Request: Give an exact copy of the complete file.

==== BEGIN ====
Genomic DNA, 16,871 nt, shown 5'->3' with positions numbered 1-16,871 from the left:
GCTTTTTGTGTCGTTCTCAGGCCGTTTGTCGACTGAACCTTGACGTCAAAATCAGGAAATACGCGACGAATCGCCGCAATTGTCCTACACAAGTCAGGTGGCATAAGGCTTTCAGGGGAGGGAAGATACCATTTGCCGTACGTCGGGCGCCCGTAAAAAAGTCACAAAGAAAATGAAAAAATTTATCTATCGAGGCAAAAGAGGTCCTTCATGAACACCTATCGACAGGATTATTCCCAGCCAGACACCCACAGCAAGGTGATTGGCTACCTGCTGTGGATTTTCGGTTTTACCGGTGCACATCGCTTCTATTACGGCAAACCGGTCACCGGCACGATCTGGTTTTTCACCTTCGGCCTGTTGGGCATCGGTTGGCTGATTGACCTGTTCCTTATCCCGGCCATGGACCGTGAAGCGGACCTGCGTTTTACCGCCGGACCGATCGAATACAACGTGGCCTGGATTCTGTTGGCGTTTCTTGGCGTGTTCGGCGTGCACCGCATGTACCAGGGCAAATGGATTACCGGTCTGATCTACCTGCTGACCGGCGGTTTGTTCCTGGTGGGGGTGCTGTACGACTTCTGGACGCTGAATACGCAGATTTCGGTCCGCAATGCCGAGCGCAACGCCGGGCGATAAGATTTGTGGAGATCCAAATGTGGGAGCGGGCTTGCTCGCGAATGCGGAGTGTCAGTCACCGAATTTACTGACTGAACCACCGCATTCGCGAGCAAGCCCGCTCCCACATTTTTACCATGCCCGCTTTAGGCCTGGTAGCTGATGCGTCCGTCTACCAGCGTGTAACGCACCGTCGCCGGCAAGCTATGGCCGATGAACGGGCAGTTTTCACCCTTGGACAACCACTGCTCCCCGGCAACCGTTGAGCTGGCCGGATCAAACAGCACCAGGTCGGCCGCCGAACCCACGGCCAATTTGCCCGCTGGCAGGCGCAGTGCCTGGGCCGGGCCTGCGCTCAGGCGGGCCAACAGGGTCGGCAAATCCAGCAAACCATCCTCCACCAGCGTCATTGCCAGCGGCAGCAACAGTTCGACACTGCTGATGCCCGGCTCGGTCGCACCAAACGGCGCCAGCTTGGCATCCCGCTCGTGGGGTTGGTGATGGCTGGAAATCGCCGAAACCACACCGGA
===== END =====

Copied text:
Genomic DNA, 16,871 nt, shown 5'->3' with positions numbered 1-16,871 from the left:
GCTTTTTGTGTCGTTCTCAGGCCGTTTGTCGACTGAACCTTGACGTCAAAATCAGGAAATACGCGACGAATCGCCGCAATTGTCCTACACAAGTCAGGTGGCATAAGGCTTTCAGGGGAGGGAAGATACCATTTGCCGTACGTCGGGCGCCCGTAAAAAAGTCACAAAGAAAATGAAAAAATTTATCTATCGAGGCAAAAGAGGTCCTTCATGAACACCTATCGACAGGATTATTCCCAGCCAGACACCCACAGCAAGGTGATTGGCTACCTGCTGTGGATTTTCGGTTTTACCGGTGCACATCGCTTCTATTACGGCAAACCGGTCACCGGCACGATCTGGTTTTTCACCTTCGGCCTGTTGGGCATCGGTTGGCTGATTGACCTGTTCCTTATCCCGGCCATGGACCGTGAAGCGGACCTGCGTTTTACCGCCGGACCGATCGAATACAACGTGGCCTGGATTCTGTTGGCGTTTCTTGGCGTGTTCGGCGTGCACCGCATGTACCAGGGCAAATGGATTACCGGTCTGATCTACCTGCTGACCGGCGGTTTGTTCCTGGTGGGGGTGCTGTACGACTTCTGGACGCTGAATACGCAGATTTCGGTCCGCAATGCCGAGCGCAACGCCGGGCGATAAGATTTGTGGAGATCCAAATGTGGGAGCGGGCTTGCTCGCGAATGCGGAGTGTCAGTCACCGAATTTACTGACTGAACCACCGCATTCGCGAGCAAGCCCGCTCCCACATTTTTACCATGCCCGCTTTAGGCCTGGTAGCTGATGCGTCCGTCTACCAGCGTGTAACGCACCGTCGCCGGCAAGCTATGGCCGATGAACGGGCAGTTTTCACCCTTGGACAACCACTGCTCCCCGGCAACCGTTGAGCTGGCCGGATCAAACAGCACCAGGTCGGCCGCCGAACCCACGGCCAATTTGCCCGCTGGCAGGCGCAGTGCCTGGGCCGGGCCTGCGCTCAGGCGGGCCAACAGGGTCGGCAAATCCAGCAAACCATCCTCCACCAGCGTCATTGCCAGCGGCAGCAACAGTTCGACACTGCTGATGCCCGGCTCGGTCGCACCAAACGGCGCCAGCTTGGCATCCCGCTCGTGGGGTTGGTGATGGCTGGAAATCGCCGAAACCACACCGGA